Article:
To Serve As A Punch: Double the recipe and multiply by the number of guests you plan to serve. Add Whiskey, Apricot Brandy and cranberry juice to a punch bowl, stir and refrigerate. When guests arrive, add champagne and lemon wheels. Serve over ice in red wine glasses.

 

Budweiser

 

Cardboard box with 12 cans of all-American goodness

 

Instructions:

 

Pour cans into a cooler.  Cover with ice and allow time to chill.  Serve with a koozie.

 

 

Posted By Onward Reserve

 

The American flag has been our symbol of unity and strength for 240 years.  Displaying the flag is a source of American pride and inspiration for all citizens.  It is the symbol of the ‘shining city on the hill’.  The flag itself has a unique history, which started back in 1776.  On January 1st, 1776, a Congressional resolution was passed which reorganized the Continental Army under George Washington’s control.  It was a bad day for American forces, as they were under siege by the British Army in Boston.  Washington ordered the Grand Union flag, which had 13 alternating red and white stripes and the British Union Jack in the upper left-hand corner, to be raised above his base at Prospect Hill.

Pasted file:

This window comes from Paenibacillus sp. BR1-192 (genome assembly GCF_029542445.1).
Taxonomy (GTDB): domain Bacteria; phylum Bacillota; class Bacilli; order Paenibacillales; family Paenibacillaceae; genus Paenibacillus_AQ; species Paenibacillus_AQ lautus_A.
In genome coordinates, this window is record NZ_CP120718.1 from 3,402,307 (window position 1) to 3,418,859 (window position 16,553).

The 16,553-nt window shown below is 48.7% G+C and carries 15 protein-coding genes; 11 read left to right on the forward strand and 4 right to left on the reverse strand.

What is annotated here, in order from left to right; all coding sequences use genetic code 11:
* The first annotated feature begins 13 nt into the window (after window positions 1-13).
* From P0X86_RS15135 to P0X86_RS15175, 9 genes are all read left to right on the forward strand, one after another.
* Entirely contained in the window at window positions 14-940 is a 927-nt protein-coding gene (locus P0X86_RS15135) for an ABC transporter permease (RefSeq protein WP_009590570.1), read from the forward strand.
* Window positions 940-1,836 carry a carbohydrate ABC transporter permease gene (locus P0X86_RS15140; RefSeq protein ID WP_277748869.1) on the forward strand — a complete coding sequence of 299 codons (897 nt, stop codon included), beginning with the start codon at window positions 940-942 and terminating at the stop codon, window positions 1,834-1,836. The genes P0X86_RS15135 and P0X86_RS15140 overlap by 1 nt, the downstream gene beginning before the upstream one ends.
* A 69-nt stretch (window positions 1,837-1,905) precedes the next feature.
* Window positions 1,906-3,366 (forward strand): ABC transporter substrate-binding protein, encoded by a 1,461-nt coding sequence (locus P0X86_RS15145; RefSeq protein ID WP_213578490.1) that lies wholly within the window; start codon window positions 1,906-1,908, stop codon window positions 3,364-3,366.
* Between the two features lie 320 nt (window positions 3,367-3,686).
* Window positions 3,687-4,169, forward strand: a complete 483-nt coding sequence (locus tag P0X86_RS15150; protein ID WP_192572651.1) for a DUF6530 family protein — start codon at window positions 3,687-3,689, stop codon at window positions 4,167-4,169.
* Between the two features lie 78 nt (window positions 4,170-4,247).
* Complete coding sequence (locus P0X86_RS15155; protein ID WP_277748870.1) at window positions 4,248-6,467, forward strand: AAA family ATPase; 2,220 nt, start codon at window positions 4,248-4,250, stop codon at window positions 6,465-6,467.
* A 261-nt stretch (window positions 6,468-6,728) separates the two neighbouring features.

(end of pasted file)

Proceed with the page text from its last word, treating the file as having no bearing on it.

Later that year, in May, Betsy Ross sewed the first American flag.  The next year, in June, the Continental Congress passed the first Flag Act:

 

“Resolved, That the flag of the United States be made of thirteen stripes, alternate red and white; that the union be thirteen stars, white in a blue field, representing a new Constellation”. 

 

This established the official flag for the new nation.

 

Since then, Congress has passed 26 acts that changed the shape, design, and arrangement of the flag and allowed for additional stars and stripes to be added to reflect each new state.

 

Today’s flag was ordered by President Eisenhower on August 21st, 1959, and consists of thirteen horizontal stripes, seven red and six white.  The stripes represent the original thirteen colonies, and the stars represent each of the 50 states of the Union.  The colors are symbolic as well: